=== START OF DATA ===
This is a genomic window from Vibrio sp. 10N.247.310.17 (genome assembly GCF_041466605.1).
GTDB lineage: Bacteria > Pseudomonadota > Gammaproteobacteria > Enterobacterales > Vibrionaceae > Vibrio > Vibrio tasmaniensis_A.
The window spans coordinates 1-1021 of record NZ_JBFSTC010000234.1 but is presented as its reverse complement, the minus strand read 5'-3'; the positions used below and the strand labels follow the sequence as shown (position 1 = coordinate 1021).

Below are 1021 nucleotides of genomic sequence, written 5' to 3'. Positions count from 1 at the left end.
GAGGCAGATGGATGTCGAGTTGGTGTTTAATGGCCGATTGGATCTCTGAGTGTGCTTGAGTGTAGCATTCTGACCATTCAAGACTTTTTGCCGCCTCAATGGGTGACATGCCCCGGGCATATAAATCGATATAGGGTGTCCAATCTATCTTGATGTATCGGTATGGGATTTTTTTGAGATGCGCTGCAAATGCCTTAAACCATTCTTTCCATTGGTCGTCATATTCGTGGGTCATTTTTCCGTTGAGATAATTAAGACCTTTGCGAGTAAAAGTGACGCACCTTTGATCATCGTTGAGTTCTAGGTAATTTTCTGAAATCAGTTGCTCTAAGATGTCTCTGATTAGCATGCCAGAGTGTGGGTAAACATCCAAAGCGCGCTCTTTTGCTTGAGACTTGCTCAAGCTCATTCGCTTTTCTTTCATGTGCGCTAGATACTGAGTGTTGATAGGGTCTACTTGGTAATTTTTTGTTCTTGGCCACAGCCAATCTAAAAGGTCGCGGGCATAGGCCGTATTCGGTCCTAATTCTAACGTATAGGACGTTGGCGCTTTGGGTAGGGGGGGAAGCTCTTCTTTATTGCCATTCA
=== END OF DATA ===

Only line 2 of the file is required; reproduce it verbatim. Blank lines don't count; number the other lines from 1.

GTDB lineage: Bacteria > Pseudomonadota > Gammaproteobacteria > Enterobacterales > Vibrionaceae > Vibrio > Vibrio tasmaniensis_A.